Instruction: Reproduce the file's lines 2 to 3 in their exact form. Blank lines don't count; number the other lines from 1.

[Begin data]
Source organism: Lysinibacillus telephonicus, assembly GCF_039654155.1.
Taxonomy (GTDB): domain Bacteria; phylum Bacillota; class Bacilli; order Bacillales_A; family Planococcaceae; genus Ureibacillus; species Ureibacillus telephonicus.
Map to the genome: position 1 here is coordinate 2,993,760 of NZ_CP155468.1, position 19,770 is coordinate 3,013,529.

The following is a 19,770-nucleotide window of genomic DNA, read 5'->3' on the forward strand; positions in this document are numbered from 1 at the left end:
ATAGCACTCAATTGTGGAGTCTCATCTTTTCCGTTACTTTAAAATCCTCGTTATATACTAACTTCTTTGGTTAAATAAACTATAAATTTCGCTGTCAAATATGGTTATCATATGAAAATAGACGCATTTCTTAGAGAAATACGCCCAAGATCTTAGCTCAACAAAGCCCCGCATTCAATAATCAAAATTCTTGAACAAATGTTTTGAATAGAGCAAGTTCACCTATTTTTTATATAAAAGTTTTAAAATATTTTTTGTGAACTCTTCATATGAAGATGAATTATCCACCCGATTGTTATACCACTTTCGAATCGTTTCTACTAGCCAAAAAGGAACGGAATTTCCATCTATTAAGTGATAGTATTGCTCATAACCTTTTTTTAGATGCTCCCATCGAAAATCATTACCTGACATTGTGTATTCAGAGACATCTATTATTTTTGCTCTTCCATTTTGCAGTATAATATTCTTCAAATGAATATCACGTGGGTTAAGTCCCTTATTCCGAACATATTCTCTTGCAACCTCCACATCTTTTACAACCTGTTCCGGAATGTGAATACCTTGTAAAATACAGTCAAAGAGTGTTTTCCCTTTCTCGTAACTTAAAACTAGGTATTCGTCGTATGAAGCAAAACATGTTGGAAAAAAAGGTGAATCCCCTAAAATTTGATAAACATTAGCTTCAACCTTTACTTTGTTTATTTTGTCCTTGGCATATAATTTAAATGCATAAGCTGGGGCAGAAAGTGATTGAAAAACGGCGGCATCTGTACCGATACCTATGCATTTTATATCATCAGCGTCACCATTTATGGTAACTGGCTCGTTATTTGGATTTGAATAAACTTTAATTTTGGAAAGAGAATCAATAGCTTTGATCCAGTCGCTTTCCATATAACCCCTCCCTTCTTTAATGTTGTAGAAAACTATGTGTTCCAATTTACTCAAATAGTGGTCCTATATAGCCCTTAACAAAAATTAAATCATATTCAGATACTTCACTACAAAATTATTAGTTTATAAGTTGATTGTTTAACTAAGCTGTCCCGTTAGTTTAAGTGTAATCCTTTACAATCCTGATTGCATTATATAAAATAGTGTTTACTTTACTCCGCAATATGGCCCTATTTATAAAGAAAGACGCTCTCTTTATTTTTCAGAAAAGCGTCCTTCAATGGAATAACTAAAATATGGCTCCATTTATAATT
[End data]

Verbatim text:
Taxonomy (GTDB): domain Bacteria; phylum Bacillota; class Bacilli; order Bacillales_A; family Planococcaceae; genus Ureibacillus; species Ureibacillus telephonicus.
Map to the genome: position 1 here is coordinate 2,993,760 of NZ_CP155468.1, position 19,770 is coordinate 3,013,529.